RSO delivers virtual concert to your living room

“There is a curiosity and desire to connect, especially the loyal supporters with the musicians” - gordon gerrard Regina Symphony Orchestra

Enjoy a cultural experience in the comfort of your home

The video dissolves from black to Regina Symphony Orchestra Musical Director Gordon Gerrard, who is sitting in an armchair. He welcomes his virtual audience with some background on composer Dmitri Shostakovich.

In February, the RSO chamber players performed the Chamber Symphony in F Major Op. 73a at Holy Rosary Cathedral. Even though the performance was recorded, it still felt like a live event. Regina’s Strategy Lab successfully captured the performance, featuring individual musicians as well as the whole ensemble. The recording quality of the show was exceptional, making the performance feel even more authentic. The video performance was thoughtfully and well edited.

Even though it was a virtual show, the symphony orchestra members observed pandemic safety precautions: during the 39-minute concert, the musicians wore face masks while they played and were spaced six feet apart from each other.

If you’ve never attended a live orchestra event, this is the perfect time to do so. These virtual concerts are free, but the orchestra asks for donations. People who normally can’t afford symphony orchestra tickets can pay what they can. (The recommended price is $35.)

There are some benefits to watching an online concert: you can wear your pajamas as you take in the event. Plus, you can pause for snacks or washroom breaks and not miss anything. You could replay the concert if you enjoyed it that much. There’s the added benefit of seeing close ups of individual musicians throughout the performance (without needing to rent or buy binoculars).

For people who aren’t familiar with classical music (and those who must know the musical background information), the RSO provides a listening guide, which highlights noteworthy points in the performance and the composer’s intentions. The guide details precise time codes when the composer changes the mood of the piece and why. There are also graphics that mark the beginning of each of the movements. You can choose to not use the guide and simply immerse yourself in the live concert experience.

But, the empty church pews are a stark reminder of the absence of an audience – one of the things Gerrard misses the most about live performances.

“I miss turning around to see 1,500 people. I miss being able to talk to them after [the concert] and hearing what the music means to them,” he said.

The last live performance took place in November, before the provincial government imposed heavier restrictions for public gatherings due to the COVID-19 pandemic. Other provinces, like British Columbia, Ontario and Alberta, had lockdowns earlier, forcing artistic groups to adapt by going online.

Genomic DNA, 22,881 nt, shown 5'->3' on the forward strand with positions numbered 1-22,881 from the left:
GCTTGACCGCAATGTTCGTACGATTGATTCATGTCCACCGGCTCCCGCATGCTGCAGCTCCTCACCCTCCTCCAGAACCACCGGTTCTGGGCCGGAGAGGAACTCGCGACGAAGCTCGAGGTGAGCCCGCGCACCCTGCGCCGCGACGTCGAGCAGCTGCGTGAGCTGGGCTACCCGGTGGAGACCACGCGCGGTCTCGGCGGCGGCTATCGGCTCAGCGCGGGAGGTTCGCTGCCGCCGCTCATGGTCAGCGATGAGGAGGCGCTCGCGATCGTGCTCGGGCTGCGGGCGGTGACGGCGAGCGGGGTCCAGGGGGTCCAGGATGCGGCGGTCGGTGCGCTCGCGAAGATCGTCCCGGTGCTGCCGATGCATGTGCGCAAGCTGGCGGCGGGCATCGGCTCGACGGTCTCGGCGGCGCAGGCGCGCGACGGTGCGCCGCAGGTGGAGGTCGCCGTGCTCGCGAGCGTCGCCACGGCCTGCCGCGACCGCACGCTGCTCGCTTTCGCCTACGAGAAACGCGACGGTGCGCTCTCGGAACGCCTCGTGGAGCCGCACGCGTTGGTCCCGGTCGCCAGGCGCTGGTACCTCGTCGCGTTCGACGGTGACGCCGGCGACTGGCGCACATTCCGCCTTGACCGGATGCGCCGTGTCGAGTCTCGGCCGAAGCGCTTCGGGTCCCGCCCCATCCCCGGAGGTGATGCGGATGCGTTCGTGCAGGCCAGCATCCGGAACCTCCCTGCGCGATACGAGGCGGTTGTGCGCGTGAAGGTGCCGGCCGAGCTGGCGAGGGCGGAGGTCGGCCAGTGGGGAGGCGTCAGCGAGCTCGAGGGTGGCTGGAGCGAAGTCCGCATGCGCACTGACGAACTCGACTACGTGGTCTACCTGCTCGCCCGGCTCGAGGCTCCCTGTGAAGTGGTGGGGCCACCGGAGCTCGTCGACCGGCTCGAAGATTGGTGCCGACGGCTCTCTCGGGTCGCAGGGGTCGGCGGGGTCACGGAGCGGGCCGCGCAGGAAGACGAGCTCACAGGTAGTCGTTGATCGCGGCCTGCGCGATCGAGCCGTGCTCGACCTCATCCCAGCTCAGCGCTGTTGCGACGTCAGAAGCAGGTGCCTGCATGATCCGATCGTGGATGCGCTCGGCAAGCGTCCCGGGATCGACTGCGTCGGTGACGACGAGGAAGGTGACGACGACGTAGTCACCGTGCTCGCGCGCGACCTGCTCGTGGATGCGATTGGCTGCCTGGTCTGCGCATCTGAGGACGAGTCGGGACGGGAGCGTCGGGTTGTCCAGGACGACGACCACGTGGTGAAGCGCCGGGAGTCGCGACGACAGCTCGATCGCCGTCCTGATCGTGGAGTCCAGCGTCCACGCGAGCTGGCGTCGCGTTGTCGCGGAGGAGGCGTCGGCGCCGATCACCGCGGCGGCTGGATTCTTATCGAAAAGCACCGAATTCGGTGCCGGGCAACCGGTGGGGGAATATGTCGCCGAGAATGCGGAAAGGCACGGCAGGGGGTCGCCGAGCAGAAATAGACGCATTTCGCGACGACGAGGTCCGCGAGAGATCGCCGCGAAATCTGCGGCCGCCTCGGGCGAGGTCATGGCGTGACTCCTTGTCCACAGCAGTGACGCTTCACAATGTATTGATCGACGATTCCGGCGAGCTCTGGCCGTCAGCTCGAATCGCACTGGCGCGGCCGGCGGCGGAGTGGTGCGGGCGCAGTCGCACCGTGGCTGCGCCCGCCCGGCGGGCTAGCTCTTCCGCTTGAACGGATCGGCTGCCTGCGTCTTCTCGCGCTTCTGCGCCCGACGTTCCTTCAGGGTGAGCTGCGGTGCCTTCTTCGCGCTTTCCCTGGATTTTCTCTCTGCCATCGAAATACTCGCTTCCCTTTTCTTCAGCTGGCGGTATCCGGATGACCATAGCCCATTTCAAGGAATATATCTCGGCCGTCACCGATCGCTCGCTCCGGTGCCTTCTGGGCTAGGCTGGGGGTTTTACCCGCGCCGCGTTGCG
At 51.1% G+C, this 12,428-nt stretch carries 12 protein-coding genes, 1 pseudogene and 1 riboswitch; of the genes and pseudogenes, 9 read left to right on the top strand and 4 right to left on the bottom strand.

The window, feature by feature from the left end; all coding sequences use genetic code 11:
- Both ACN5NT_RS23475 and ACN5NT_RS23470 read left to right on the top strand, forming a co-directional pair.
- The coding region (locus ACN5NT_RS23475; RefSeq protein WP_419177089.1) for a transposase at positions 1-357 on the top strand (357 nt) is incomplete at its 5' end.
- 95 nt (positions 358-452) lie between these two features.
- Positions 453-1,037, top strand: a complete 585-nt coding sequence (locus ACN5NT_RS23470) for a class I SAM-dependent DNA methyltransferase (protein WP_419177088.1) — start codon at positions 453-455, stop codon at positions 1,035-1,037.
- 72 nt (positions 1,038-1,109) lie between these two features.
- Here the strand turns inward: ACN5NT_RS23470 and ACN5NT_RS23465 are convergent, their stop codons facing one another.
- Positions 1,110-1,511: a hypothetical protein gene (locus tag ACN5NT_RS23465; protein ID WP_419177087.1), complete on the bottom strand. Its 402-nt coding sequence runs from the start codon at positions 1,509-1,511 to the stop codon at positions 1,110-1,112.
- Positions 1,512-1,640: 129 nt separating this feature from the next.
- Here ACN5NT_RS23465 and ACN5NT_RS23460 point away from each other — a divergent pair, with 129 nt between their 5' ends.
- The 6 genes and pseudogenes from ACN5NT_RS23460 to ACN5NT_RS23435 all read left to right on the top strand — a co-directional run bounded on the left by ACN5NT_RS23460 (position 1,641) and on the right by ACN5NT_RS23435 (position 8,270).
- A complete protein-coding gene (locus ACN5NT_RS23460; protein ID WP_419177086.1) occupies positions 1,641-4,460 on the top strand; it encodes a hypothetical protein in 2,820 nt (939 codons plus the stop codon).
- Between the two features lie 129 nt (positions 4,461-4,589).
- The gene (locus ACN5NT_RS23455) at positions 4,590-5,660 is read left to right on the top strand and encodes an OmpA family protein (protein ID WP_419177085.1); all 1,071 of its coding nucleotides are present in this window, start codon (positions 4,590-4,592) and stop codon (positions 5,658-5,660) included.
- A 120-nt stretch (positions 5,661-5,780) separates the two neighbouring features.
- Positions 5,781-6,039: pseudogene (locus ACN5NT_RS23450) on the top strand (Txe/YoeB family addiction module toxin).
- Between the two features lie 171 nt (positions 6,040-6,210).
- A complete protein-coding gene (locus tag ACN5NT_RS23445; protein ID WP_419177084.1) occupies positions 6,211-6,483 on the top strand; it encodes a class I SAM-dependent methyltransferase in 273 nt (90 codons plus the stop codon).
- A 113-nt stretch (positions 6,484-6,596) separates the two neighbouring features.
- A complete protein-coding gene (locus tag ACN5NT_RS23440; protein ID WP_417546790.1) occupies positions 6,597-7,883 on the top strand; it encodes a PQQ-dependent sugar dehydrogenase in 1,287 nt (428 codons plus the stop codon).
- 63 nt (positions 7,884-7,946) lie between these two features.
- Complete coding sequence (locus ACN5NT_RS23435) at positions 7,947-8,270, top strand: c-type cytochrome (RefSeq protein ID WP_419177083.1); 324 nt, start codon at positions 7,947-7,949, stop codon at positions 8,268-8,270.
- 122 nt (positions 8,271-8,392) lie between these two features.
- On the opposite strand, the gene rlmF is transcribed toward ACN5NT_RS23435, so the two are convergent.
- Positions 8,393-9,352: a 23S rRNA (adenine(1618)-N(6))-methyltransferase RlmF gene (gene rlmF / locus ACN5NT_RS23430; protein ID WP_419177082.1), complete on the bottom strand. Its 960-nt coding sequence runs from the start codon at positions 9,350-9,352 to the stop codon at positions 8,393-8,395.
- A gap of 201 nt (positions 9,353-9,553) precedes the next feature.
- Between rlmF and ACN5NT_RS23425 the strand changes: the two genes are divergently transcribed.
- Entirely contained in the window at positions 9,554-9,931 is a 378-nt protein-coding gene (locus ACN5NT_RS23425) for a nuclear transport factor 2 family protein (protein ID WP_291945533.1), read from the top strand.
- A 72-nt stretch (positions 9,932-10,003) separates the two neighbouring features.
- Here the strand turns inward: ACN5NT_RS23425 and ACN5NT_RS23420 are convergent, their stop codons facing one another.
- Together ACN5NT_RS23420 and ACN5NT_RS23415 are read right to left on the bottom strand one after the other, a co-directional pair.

This year, the RSO followed suit.

“There is a curiosity and desire to connect, especially the loyal supporters with the musicians … people are very grateful to have the music,” Gerrard said.

The first virtual performance was with singer-songwriter-pianist Jeffrey Straker in the symphony orchestra’s pop series. The sold-out performances took place October 22 to 24 at Holy Rosary Cathedral. The concert was recorded. It aired on SaskTel Max last month. Straker performed original songs like “Birch Bark Canoe” and “The Wonderful Mrs. Bell”. Both songs were arranged for orchestra.

There has been one silver lining of moving performances online: a broader reach of listeners – both young and old. For example, usually the RSO visits 30 elementary schools in the fall. So far this year, the digital version of the show reached 50,000 students. Gerrard says these virtual visits will likely carry on after the pandemic. With this success in mind, the RSO plans to create more educational programming for high school students in the future.

Not only are more students being exposed to classical music, but rural residents can share in the experience, too.

“We’re reaching people [from southern Saskatchewan] who normally wouldn’t have the opportunity to attend the performance, those who don’t live near Regina. They wouldn’t be able to hear how great our artistry is. I’ve had some great comments from people,” he said.

Loyal RSO fans were pleased to continue supporting their local orchestra, noted Gerrard.

For a while now, the RSO has wanted to have more of an online presence.

“We needed to be creative in how we used digital resources. The pandemic just bumped this process to the top,” Gerrard said.

He’s hopeful that the RSO can keep developing more online shows because of the federal government’s announcement at the end of November 2020. The government will provide a one-year non-recurring extension of the $8 million additional funding to the Canada Arts Presentation Fund (CAPF) in 2021 – 2022.

Even though these virtual shows are making classical performances more affordable and accessible, nothing compares to attending live events. There’s something about looking up concerts to attend, finding friends to go with, choosing your seats, and buying your tickets. There’s the anticipation of getting dressed up for a night out with friends or loved ones. It’s the experience of finding your seats in the Connexus Centre auditorium, thumbing through the programme, reading about the composer, performing artists, and notes while you wait for the curtain to rise. And when watching a live concert, anything can happen. The best part of going to live performances is sharing it with others: meeting afterwards to discuss and share thoughts about it.

Gerrard is hopeful live concerts will return in time for the 2021-2022 season. The RSO is already planning for it. But in the meantime, it will keep putting on virtual shows.

For more information about upcoming online concerts, visit

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